How To Tell If It’s Jagua or Black Henna

In my previous article about the differences between jagua gel and black henna I explained how these two products are different from each other as far as safety and main ingredients. Please read that article here if you haven’t yet done so. I think you will find it very informative.

In this article I’m going to focus on the physical aspects of jagua gel and black henna so that you can tell them apart when purchasing for personal use or if you decide to get a jagua tattoo from the local artists at a public venue.

When purchasing jagua gel online:
  • Make sure you purchase from a reputable company that clearly states that the product is jagua.
  • Read the ingredients and about the company.
  • If in doubt call the company to ask about the product.
  • Do not purchase henna from Ebay unless your trust the seller.
  • Ebay is a great open market for many items but when it comes to henna it is crowded with unscrupulous sellers who don’t really care about their customers health.
  • Do not purchase premixed henna cones online unless you trust the seller. A great number of pre-mixed henna cones sold online ship from India or China and those are the ones that are more likely to be chemically altered. advertising
When getting a jagua tattoo from the local artist:
  • Ask the artist about the product.
    An artist using jagua will be more than happy to tell you that he’s using a safe product, while people using black henna are usually very vague with their answers.
  • Texture –
    Jagua gel has the texture of hair gel – soft and smooth. Black henna is usually a grainy liquid or a thick paste if mixed with natural henna.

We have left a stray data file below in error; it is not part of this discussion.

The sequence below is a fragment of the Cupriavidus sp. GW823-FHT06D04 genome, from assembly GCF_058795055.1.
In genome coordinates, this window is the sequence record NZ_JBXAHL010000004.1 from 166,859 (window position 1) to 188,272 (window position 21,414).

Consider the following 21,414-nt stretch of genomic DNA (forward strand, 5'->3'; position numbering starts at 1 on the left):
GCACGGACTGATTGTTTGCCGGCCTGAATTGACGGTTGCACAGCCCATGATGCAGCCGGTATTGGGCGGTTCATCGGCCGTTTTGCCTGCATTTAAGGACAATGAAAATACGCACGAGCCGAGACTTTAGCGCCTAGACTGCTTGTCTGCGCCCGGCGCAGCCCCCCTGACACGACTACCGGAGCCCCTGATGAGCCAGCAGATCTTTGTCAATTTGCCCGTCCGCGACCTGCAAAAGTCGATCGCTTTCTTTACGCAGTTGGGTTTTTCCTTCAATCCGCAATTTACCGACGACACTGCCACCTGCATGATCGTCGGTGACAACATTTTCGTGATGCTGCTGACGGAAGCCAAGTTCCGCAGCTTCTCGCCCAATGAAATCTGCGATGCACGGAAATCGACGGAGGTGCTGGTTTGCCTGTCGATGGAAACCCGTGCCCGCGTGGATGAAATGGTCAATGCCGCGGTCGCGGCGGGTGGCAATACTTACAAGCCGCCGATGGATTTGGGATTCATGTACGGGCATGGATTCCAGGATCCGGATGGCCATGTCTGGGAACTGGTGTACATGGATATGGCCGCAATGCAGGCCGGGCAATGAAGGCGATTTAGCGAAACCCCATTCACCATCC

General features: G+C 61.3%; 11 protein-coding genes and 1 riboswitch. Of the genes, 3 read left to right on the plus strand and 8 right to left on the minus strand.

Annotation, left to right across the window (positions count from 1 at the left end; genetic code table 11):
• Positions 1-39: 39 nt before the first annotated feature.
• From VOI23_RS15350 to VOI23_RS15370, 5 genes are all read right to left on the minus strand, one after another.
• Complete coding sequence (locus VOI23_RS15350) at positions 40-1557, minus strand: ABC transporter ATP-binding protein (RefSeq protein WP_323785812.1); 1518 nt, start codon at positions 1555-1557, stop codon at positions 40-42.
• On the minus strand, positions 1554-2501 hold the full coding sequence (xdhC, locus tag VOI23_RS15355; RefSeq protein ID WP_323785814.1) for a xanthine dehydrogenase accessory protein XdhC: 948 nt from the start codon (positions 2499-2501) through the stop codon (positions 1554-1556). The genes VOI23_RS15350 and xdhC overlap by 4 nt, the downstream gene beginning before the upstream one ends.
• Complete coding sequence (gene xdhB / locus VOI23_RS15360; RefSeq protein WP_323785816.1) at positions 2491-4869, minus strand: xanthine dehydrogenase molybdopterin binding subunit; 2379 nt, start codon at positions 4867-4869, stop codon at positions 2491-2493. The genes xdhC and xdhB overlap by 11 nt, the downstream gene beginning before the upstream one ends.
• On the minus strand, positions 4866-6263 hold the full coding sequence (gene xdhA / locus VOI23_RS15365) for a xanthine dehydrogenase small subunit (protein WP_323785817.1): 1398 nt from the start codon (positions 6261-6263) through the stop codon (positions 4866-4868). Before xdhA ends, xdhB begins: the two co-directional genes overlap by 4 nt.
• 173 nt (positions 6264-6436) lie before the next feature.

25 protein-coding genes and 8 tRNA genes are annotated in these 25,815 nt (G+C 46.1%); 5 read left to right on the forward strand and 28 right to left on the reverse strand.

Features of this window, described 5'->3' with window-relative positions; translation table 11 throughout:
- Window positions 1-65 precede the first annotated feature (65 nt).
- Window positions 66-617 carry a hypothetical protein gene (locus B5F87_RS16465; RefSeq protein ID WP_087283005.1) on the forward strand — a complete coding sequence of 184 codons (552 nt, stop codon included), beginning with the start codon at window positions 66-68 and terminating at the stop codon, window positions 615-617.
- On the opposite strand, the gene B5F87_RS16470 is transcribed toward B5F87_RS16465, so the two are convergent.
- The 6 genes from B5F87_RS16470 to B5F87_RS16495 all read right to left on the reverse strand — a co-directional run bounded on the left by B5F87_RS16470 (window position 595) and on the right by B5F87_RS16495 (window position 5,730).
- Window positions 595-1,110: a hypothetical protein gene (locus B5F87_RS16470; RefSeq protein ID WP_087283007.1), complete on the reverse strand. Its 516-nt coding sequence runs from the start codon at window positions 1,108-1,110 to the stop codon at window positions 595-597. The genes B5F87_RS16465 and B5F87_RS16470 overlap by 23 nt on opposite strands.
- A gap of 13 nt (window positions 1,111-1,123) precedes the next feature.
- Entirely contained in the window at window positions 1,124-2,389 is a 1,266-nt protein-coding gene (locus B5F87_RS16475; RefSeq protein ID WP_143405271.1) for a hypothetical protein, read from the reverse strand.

• Smell –
    Jagua has a pleasant fruity smell with hints of rubbing alcohol. Black henna usually smells like hair dye (not very pleasant).
  • Application –
    Jagua gel is usually applied with a plastic applicator bottle fitted with a fine metal tip.Some artists will use mylar or cellophane cones to apply the jagua gel. Black henna is applied with a tiny brush or tooth pick. If it has been mixed with henna paste, black henna will usually be applied with a cone.
  • Stain –
    Jagua is a natural product that stains through the process of oxidation, a process that can take 2-3 days to complete. This means that when you first remove the jagua gel from your skin your design may be very faint, almost invisible, but it will get darker with every minute and every hour that passes by reaching its darkest stain in 2-3 days. Since black henna is chemically based, it usually stains right away. The moment you remove the paste you’re left with a jet black stain. When in doubt do a small dot test. Leave it on for five minutes then wash it off. If it stains right away, it’s most likely black henna and not safe to put it on your skin.